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Affairs of the Heart

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You were frozen, stuck trying to make sense of a completely nonsensical situation. There you were, kneeling in front of your ex-boyfriend’s old dresser, which had previously stored a massive engagement ring – presumably for quite some time – that you now were holding open before yourself. Across the room, your ex’s best friend pulled on an old t-shirt left behind, a curious expression starting to spread across his features. None of it pieced together in any logical manner. So, you sat there, unmoving and unbreathing.

“[Y/N]?” Kirishima asked, taking a few steps toward you. “Are you okay?” His voice freed you from your trance, spurring you to slam the ring box shut and quickly tuck it back into the drawer from which it had come, sliding it closed. Boosting up from the floor, you attempted the most casual smile you could manage, well aware that it was likely awkward and tense.

“Yeah, I’m good,” you managed, waving a hand dismissively. Kirishima looked like he was not buying it. “Just spaced out for a minute there.”

“What was that box?” Every muscle within you flexed. Simultaneously, your mind raced, struggling to come up with an answer that sounded even mildly plausible. For a moment, you stared at him blankly in a way that was definitely not suspicious.

“Oh, just Katsuki’s old class ring,” you answered as casually as you could compel yourself to. Waving your hand at him again, you hoped that the lie sounded even ten percent more convincing than it did to your own ears. Clearly, fibs were not your strong-suit. “I guess I’ll need to find a time to return it to him.”

“I can give it back to him, if you want.” Oh no. Oh God no. That was not how you planned for the conversation to go. You desperately needed to find some way to get yourself out of this situation, get Kirishima out of your home. You couldn’t handle having him around anymore.

“No, I don’t think that’s a good idea.” Your voice shook. Stacking lies like this not only made you feel guilty to Kirishima, but it made you nervous that you’d be caught in one of them, leading you to have to explain the rest. “If you bring it back, he might ask why you were at my apartment.”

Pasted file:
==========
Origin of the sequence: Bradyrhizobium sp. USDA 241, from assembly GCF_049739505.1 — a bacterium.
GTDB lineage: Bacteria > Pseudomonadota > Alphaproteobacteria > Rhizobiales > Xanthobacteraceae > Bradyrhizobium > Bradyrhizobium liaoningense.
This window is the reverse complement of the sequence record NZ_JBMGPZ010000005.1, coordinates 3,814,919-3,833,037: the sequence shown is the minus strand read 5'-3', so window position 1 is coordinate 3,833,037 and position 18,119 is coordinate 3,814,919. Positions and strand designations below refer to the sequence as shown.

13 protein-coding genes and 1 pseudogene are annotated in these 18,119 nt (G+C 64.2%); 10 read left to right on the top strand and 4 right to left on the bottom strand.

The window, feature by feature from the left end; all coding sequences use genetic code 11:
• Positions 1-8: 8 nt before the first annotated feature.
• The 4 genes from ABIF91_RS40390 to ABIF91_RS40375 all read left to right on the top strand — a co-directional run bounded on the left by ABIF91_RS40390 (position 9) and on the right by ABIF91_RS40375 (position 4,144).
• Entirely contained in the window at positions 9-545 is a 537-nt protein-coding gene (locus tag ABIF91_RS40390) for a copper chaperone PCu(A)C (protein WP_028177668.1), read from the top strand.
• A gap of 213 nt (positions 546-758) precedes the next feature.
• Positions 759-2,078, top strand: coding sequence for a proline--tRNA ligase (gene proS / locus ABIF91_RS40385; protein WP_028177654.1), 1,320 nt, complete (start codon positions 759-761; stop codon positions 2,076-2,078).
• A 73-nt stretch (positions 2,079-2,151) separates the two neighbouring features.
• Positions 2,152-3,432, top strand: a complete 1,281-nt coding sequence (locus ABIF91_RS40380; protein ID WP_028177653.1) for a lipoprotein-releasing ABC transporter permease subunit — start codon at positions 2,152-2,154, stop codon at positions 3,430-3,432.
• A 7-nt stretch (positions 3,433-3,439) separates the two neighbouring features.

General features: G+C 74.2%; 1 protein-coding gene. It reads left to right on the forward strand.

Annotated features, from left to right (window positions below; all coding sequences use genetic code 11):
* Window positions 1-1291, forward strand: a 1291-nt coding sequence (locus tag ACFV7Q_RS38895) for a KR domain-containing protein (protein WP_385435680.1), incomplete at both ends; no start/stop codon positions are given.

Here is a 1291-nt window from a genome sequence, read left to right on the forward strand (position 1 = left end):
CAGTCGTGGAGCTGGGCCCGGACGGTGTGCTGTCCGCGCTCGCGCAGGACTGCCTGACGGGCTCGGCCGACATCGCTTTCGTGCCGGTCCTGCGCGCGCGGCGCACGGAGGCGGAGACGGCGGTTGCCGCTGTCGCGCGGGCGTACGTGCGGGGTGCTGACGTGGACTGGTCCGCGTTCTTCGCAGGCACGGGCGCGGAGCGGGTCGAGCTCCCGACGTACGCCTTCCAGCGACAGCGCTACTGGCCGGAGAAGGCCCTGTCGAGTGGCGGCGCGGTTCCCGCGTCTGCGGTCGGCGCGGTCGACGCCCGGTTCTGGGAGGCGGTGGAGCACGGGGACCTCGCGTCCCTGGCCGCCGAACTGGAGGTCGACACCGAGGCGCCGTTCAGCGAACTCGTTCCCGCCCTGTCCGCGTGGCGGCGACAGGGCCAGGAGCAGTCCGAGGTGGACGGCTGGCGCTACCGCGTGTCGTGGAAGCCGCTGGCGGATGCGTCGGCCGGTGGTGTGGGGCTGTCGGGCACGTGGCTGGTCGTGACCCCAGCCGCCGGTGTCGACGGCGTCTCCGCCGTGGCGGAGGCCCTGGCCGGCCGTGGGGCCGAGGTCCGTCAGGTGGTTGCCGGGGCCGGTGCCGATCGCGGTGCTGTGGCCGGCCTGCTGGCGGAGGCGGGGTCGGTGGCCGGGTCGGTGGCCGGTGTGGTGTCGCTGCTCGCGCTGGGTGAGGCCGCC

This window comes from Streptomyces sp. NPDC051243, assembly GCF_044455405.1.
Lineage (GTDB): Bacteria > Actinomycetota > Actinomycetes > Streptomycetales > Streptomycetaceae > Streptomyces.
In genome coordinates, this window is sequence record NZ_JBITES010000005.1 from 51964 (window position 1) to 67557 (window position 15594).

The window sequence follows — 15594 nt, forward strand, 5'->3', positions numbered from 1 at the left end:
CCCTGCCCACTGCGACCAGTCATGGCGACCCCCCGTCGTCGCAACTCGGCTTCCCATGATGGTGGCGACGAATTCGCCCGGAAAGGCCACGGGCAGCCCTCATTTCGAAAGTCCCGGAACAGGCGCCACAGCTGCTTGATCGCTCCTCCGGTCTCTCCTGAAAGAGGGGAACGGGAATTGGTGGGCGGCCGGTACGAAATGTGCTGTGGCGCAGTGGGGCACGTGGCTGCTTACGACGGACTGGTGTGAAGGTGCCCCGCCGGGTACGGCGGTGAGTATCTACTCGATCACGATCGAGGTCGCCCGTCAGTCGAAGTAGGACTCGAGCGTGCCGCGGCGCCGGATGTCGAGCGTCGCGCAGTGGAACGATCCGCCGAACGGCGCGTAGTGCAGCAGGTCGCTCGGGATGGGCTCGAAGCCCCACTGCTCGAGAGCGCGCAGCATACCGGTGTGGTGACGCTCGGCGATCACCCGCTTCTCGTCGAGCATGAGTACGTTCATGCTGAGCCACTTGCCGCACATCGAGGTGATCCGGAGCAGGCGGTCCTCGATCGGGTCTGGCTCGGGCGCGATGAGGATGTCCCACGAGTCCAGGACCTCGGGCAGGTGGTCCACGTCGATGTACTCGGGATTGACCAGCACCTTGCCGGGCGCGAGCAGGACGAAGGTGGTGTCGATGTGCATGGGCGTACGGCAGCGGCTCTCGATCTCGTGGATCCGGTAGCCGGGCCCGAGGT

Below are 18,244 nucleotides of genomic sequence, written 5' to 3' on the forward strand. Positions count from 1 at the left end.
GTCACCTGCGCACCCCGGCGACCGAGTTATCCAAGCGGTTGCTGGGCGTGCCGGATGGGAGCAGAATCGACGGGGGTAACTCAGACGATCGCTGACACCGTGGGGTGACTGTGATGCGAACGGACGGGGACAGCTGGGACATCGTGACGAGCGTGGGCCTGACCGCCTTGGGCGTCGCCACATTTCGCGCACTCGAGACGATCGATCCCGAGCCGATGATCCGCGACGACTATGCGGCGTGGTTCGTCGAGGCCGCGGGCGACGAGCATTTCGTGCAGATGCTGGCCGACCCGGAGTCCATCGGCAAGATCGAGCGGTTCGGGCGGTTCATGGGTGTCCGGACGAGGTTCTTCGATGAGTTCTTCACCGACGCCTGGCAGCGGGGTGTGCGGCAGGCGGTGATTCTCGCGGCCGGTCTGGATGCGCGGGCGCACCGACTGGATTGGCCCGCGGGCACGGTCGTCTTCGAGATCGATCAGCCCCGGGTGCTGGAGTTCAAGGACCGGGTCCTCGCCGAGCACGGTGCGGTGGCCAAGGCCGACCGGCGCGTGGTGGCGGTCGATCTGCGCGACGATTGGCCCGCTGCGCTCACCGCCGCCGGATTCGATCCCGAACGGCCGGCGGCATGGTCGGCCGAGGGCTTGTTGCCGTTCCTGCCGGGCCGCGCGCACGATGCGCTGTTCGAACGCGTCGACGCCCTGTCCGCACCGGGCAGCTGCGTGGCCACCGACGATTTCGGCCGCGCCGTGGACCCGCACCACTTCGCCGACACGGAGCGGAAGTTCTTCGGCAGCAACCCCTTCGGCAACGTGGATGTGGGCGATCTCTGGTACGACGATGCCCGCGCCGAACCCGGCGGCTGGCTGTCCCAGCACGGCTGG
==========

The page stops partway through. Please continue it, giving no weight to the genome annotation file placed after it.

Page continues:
“Don’t worry about it.” He smiled reassuringly, taking a couple steps toward you. “We can just say you found it and asked me to return it. He knows we’re talking still, anyway.” The guilt was eating away at you, chewing through your heart as you clambered to find another way to reject his offer. Why was Kirishima so goddamn courteous all the time?

“No, really, it’s fine. His office is close to mine, so I can just leave it with one of the receptionists to give to him. They all know me anyway.”

“Are you sure?”

“Yeah, definitely. Thanks for offering, though. I appreciate it.” You looked pointedly at your phone, pretending to gasp at the realization that it was, in fact, much later than you had initially thought. It was probably a pathetic excuse at an acting job, but your only hope that was it was too early in the day for Kirishima to catch on. “Woah, it’s already past eight? I’m supposed to be meeting with a friend in less than an hour.” You bit your lip and knit your brows. “I’m sorry to kick you out so early, but…” You trailed off in the hopes that he would pick up on the implication.

“It’s fine.” He collected his dirtied shirt from the floor and meandered toward the door. “Would you be interested in getting dinner sometime this week?”

“Yes!” you said enthusiastically. “I would love to!” And you absolutely would. It was probably the only completely truthful statement you had made since discovering the ring. After you dealt with this whole fiasco, you were going to put Bakugou out of your mind for a while, instead directing your attention to the man before you. Sure, you had a good bit of talking to do with your ex, but once that was through, you were not going to think about that relationship any more. The past was the past. Even if seeing the ring did hurt a bit. “Will you text or call me to let me know when you’re free?” Kirishima grinned at you, the same infectious smile that you couldn’t help but mirror back, even with the present circumstances.


The two of you made your way up to the front door, where Kirishima turned back to face you. With his messy hair spiked up in a dozen different directions and the clearly ill-fitted t-shirt, you couldn’t help but giggle. It was the most obvious walk-of-shame that you’d seen in a while.

“What are you laughing at?” he chuckled, leaning down to peer at your face.

“Nothing, you just don’t look very heroic right now.”

He raised his arms, giving himself at once over, and then turned to check out his face in the mirror. Eyes widening in surprise, he pushed around some of the crimson strands in a vain attempt to reset it. When his efforts bore no fruit, he simply sighed and laughed again.